When practicising seated Chi Kung (meditation & exercise) make sure your belt is loose so as to avoid any constriction.
A little while ago I was in Shepparton for a holiday. On one of the sunny days, Sue and I decided to veg out beside the lake so we set up our picnic table, chairs, lunch and just kicked back and watch the world go by.
After a while I got itchy Tai Chi feet and decided to walk over to the edge of the lake to practice some Tai Chi and Chi Kung. I felt energised and to finish off my practice I got into the embrace the tree posture (standing meditation).
Adults, children, and the odd dog walked, ambled, trottered by, glancing over towards me. I ignored them and stayed focused on my stance work.
As part of my overall training I do about ten minutes of sitting meditation each day.
I do it for two reasons;
- it enables me to calm my mind
- it gives my wonky knees a rest from the more physical training I do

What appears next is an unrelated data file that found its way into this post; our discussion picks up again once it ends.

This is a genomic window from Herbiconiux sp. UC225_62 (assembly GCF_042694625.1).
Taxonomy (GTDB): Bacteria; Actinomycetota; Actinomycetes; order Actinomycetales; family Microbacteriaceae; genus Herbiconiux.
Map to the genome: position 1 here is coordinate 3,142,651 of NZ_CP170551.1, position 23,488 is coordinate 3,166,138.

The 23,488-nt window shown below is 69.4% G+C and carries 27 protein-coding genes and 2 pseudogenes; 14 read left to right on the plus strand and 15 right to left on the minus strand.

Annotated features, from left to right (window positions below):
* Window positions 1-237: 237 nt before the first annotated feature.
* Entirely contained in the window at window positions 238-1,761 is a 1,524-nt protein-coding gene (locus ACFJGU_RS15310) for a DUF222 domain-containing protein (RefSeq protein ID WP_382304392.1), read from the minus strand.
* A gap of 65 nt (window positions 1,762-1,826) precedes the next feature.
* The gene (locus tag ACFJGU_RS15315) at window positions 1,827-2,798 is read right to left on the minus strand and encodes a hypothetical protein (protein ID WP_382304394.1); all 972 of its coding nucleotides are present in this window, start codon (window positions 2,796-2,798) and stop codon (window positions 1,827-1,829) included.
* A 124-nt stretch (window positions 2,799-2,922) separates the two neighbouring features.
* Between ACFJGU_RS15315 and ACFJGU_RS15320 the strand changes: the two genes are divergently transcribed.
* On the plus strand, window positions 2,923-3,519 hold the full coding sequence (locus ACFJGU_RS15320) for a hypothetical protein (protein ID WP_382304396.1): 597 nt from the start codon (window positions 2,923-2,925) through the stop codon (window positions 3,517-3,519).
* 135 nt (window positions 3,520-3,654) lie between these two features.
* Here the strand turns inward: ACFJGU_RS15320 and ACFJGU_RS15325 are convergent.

When I do this meditation I spend two minutes on the ‘inner smile’, three minutes on ‘dissolving’ and five minutes on focusing on my tan tien.
Here’s how to do it;
- sit on the edge of the chair
- relax the shoulders
- Imagine a string attached to your head, gently pulling you straight up
- feet shoulder width apart and flat on the flloor
- Hands resting on the knees
- Breathe slowly, deeply and comfortably
Although I combine my sitting meditation with other techniques, it is okay to sit there and just meditate.
Have a go and let me know how you feel afterwards.
Occasionally practice your Tai Chi meditation techniques in crowded and noisy areas.